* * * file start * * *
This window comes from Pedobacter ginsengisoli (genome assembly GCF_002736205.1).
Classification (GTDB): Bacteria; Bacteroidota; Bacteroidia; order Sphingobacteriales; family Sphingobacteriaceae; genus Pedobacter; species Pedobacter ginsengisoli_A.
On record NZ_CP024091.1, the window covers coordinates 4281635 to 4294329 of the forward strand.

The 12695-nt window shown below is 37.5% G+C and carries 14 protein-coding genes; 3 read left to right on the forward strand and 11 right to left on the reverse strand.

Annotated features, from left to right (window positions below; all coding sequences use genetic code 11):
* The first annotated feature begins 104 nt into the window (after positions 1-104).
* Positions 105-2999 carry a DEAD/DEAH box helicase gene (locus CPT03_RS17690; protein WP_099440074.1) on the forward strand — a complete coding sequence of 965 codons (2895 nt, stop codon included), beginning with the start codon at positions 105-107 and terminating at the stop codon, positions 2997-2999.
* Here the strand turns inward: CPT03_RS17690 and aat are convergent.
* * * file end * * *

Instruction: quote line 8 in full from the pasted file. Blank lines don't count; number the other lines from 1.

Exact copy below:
* Here the strand turns inward: CPT03_RS17690 and aat are convergent.